the guts

Intestinal intensity: Dan Guts (left) wields his Strat while Ben Guts lays into a hollowbody Gretsch Streamliner. Dan sticks to the treble side of the sonic spectrum, while Ben handles the lower guitar voicings.
Photo by Ian Coulson/IC Media

Why British guitarists Dan and Ben Guts divide frequencies and multiply feedback and intensity with such distinctly un-metal instruments.

The next time you visit England (because who doesn’t hop across the pond on occasion?), take a trip to Brighton, a small coastal city just south of London. Brighton is something of an artistic enclave and boasts a thriving poetry scene, alternative art spaces, and even world-famous street art (like Banksy’s “Kissing Policemen”). But Brighton isn’t just galleries and pretentious cafés. Hidden amongst the poets and beautiful people, you’ll find the scruffy, noisy, yet eminently lovable extreme mathcore band, the Guts.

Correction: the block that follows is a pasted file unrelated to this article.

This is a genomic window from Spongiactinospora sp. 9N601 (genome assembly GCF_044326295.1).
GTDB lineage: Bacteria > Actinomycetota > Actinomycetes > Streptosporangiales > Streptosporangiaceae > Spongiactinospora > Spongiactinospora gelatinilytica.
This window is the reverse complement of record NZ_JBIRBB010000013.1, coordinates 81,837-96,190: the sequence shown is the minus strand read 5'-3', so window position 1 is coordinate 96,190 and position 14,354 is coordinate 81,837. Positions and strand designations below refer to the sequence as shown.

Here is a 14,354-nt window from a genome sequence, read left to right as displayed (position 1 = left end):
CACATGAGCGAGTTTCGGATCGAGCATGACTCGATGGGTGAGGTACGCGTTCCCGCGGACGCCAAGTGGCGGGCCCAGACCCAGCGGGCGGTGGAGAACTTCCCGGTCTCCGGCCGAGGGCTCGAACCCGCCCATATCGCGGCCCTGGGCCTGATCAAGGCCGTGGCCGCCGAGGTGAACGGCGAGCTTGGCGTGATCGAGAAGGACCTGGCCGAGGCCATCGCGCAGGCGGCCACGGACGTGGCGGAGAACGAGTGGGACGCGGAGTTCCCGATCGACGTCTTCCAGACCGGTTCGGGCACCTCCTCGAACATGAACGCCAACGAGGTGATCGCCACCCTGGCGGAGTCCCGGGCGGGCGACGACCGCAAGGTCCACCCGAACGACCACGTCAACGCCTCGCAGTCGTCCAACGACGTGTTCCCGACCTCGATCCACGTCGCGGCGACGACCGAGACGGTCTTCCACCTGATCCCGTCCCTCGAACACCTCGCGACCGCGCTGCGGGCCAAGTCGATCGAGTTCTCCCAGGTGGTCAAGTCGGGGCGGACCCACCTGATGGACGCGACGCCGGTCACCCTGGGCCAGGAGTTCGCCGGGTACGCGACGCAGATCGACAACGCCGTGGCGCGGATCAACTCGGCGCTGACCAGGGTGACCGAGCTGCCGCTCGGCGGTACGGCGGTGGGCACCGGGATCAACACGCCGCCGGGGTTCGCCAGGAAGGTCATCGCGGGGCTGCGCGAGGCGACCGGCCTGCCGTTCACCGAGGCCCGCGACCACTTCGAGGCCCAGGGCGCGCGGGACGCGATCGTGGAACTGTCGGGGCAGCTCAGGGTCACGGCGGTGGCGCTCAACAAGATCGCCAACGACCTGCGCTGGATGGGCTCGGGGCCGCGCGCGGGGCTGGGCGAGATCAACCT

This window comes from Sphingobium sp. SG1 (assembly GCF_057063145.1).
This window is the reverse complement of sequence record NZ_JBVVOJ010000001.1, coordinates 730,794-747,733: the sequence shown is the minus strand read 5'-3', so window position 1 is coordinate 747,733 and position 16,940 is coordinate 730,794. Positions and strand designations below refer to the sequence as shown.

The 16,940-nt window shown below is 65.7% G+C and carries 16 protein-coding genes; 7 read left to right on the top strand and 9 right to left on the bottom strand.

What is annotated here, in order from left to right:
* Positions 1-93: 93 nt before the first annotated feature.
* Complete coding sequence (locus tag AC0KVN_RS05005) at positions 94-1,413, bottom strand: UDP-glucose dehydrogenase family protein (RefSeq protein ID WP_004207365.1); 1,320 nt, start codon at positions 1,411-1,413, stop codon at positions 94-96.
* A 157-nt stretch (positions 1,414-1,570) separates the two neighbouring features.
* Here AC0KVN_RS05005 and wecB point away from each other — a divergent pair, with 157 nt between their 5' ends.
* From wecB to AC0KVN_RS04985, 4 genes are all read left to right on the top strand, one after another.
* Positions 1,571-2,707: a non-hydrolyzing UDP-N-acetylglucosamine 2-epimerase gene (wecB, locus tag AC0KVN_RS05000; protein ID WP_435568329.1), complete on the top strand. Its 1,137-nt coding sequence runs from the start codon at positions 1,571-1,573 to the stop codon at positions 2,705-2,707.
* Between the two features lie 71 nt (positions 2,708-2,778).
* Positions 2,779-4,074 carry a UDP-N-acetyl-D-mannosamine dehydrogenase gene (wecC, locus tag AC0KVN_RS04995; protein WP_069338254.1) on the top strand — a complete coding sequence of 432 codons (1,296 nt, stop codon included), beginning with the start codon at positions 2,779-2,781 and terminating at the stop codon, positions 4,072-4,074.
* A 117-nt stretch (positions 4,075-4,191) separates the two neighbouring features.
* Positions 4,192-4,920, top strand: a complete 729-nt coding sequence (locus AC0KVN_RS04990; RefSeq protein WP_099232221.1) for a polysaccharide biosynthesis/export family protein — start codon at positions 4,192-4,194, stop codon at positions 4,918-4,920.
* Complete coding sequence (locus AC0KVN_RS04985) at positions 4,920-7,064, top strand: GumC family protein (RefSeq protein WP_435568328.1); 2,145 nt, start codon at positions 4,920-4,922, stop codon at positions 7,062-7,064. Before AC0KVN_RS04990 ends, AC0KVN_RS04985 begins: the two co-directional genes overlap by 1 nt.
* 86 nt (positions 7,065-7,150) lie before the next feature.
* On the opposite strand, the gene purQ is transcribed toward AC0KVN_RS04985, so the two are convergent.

The Guts play guitar-centric metal and feature the twin-guitar attack of Dan and Ben Guts. Dan and Ben are not brothers and “Guts” isn’t their real last name, but the Guts see themselves as mathcore’s answer to the Ramones. They may also be mathcore’s answer to Sly and the Family Stone, in that four of their five members take turns singing lead. The rest of the band is composed of drummer Weezey, bassist Joe, and keyboardist Connor.

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